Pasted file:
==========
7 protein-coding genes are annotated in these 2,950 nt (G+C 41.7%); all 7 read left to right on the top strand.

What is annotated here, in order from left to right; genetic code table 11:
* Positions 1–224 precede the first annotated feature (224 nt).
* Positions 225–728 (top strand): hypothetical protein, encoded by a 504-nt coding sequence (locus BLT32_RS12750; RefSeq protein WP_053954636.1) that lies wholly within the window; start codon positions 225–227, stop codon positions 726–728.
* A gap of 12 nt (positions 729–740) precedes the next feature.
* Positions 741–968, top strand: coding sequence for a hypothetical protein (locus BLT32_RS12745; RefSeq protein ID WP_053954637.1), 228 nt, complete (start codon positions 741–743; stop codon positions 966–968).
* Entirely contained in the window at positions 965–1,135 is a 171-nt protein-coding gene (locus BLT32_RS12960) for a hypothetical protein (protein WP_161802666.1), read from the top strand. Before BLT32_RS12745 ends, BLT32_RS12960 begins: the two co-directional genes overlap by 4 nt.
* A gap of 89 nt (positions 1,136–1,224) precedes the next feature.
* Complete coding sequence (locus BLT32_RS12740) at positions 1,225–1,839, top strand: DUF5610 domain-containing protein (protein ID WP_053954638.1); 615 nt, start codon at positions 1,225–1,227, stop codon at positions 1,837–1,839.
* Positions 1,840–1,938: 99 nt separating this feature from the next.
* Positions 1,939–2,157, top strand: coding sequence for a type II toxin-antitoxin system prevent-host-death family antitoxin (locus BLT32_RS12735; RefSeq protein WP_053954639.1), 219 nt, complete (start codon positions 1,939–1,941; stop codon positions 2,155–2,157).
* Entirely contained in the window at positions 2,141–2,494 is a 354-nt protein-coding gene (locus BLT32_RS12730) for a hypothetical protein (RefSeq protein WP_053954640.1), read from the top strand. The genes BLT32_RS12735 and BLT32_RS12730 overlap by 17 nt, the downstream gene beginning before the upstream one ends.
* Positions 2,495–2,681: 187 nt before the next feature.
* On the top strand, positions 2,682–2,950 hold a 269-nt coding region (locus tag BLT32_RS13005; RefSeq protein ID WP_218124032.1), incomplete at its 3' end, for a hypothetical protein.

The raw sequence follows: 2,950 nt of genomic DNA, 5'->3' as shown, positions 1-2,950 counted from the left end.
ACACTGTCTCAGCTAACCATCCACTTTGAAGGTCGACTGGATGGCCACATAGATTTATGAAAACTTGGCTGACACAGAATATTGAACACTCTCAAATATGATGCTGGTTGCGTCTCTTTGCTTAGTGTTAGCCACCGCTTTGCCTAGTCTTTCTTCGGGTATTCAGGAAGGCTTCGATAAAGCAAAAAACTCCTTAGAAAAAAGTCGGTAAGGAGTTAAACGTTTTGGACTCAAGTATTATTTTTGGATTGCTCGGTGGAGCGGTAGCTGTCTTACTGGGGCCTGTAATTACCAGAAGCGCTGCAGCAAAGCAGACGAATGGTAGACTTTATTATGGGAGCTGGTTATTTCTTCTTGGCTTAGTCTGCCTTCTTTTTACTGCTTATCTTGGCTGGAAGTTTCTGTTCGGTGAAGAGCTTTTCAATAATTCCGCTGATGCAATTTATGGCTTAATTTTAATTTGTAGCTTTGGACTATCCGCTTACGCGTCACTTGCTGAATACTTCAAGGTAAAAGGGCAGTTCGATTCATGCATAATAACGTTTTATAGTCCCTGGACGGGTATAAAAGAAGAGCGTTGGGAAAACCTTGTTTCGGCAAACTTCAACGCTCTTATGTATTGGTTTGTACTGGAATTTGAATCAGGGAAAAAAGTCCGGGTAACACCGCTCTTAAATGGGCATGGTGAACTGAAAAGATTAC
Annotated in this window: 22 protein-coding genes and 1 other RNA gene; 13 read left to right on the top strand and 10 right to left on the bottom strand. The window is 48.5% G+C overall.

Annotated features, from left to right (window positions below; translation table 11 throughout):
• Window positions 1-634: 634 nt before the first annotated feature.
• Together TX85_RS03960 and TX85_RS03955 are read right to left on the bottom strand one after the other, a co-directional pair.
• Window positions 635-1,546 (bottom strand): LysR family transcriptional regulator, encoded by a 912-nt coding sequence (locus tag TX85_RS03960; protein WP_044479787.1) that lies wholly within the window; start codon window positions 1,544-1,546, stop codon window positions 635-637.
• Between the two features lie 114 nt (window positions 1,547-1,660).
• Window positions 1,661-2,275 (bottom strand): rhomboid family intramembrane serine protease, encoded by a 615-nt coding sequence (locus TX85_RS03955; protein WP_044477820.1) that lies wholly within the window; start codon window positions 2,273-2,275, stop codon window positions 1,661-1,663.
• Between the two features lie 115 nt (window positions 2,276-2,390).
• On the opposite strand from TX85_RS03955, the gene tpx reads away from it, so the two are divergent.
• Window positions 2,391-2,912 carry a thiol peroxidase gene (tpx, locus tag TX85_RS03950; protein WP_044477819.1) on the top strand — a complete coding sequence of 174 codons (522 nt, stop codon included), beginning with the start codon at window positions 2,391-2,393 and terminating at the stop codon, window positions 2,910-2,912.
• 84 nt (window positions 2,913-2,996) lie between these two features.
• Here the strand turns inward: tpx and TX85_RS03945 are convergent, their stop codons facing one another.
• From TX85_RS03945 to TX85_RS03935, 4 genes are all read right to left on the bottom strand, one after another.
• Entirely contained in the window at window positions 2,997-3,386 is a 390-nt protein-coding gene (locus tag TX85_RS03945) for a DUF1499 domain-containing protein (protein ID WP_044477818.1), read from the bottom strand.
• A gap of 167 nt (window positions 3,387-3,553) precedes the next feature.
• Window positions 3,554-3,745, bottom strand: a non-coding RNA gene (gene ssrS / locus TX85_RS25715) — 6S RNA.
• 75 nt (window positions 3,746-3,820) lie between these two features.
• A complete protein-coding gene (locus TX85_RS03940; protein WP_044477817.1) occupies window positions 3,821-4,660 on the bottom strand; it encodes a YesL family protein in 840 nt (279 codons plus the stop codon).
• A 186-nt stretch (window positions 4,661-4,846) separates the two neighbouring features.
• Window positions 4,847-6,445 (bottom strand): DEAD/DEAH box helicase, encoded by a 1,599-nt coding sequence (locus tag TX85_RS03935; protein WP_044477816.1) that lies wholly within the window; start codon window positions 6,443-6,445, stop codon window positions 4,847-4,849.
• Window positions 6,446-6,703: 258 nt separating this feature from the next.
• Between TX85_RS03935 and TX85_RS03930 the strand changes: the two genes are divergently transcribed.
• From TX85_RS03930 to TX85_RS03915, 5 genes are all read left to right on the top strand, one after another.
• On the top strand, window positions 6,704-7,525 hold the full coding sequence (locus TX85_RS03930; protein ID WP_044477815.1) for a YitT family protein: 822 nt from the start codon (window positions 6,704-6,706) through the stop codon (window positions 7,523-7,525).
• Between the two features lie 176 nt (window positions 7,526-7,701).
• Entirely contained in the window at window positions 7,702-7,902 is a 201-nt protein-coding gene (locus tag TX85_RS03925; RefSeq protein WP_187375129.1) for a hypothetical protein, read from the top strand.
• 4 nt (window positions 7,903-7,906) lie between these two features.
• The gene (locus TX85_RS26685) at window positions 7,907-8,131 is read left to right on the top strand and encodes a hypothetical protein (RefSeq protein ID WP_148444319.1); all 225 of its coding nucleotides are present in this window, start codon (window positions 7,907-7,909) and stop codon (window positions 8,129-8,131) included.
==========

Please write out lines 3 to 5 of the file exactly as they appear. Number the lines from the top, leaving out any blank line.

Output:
* Positions 1–224 precede the first annotated feature (224 nt).
* Positions 225–728 (top strand): hypothetical protein, encoded by a 504-nt coding sequence (locus BLT32_RS12750; RefSeq protein WP_053954636.1) that lies wholly within the window; start codon positions 225–227, stop codon positions 726–728.
* A gap of 12 nt (positions 729–740) precedes the next feature.